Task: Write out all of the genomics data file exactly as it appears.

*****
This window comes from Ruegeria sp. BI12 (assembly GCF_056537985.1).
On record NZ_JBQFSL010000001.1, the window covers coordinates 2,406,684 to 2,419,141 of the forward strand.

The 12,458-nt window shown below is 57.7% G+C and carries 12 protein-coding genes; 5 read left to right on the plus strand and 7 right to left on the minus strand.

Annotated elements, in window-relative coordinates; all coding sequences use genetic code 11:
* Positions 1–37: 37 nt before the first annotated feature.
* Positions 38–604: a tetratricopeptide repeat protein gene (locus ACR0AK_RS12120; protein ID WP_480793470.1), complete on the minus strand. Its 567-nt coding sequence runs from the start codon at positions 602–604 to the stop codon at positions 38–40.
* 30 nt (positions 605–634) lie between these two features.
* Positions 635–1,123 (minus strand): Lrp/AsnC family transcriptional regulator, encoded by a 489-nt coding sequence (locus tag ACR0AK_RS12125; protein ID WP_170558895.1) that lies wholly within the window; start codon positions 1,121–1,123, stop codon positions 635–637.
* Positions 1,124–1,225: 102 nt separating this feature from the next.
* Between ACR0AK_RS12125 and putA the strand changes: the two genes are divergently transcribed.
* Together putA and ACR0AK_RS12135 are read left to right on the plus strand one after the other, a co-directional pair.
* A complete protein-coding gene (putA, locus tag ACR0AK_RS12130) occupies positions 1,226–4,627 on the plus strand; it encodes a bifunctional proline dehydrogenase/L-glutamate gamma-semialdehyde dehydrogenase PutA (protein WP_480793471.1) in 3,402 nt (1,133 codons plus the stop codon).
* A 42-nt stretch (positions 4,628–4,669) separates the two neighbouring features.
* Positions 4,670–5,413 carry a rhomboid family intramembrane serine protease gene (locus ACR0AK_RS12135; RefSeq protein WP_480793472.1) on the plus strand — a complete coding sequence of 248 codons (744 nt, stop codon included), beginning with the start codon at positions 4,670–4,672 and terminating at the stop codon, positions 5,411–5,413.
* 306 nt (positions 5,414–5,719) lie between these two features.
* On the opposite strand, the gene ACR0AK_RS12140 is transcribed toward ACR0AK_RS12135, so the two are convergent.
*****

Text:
This window comes from Ruegeria sp. BI12 (assembly GCF_056537985.1).
On record NZ_JBQFSL010000001.1, the window covers coordinates 2,406,684 to 2,419,141 of the forward strand.

The 12,458-nt window shown below is 57.7% G+C and carries 12 protein-coding genes; 5 read left to right on the plus strand and 7 right to left on the minus strand.

Annotated elements, in window-relative coordinates; all coding sequences use genetic code 11:
* Positions 1–37: 37 nt before the first annotated feature.
* Positions 38–604: a tetratricopeptide repeat protein gene (locus ACR0AK_RS12120; protein ID WP_480793470.1), complete on the minus strand. Its 567-nt coding sequence runs from the start codon at positions 602–604 to the stop codon at positions 38–40.
* 30 nt (positions 605–634) lie between these two features.
* Positions 635–1,123 (minus strand): Lrp/AsnC family transcriptional regulator, encoded by a 489-nt coding sequence (locus tag ACR0AK_RS12125; protein ID WP_170558895.1) that lies wholly within the window; start codon positions 1,121–1,123, stop codon positions 635–637.
* Positions 1,124–1,225: 102 nt separating this feature from the next.
* Between ACR0AK_RS12125 and putA the strand changes: the two genes are divergently transcribed.
* Together putA and ACR0AK_RS12135 are read left to right on the plus strand one after the other, a co-directional pair.
* A complete protein-coding gene (putA, locus tag ACR0AK_RS12130) occupies positions 1,226–4,627 on the plus strand; it encodes a bifunctional proline dehydrogenase/L-glutamate gamma-semialdehyde dehydrogenase PutA (protein WP_480793471.1) in 3,402 nt (1,133 codons plus the stop codon).
* A 42-nt stretch (positions 4,628–4,669) separates the two neighbouring features.
* Positions 4,670–5,413 carry a rhomboid family intramembrane serine protease gene (locus ACR0AK_RS12135; RefSeq protein WP_480793472.1) on the plus strand — a complete coding sequence of 248 codons (744 nt, stop codon included), beginning with the start codon at positions 4,670–4,672 and terminating at the stop codon, positions 5,411–5,413.
* 306 nt (positions 5,414–5,719) lie between these two features.
* On the opposite strand, the gene ACR0AK_RS12140 is transcribed toward ACR0AK_RS12135, so the two are convergent.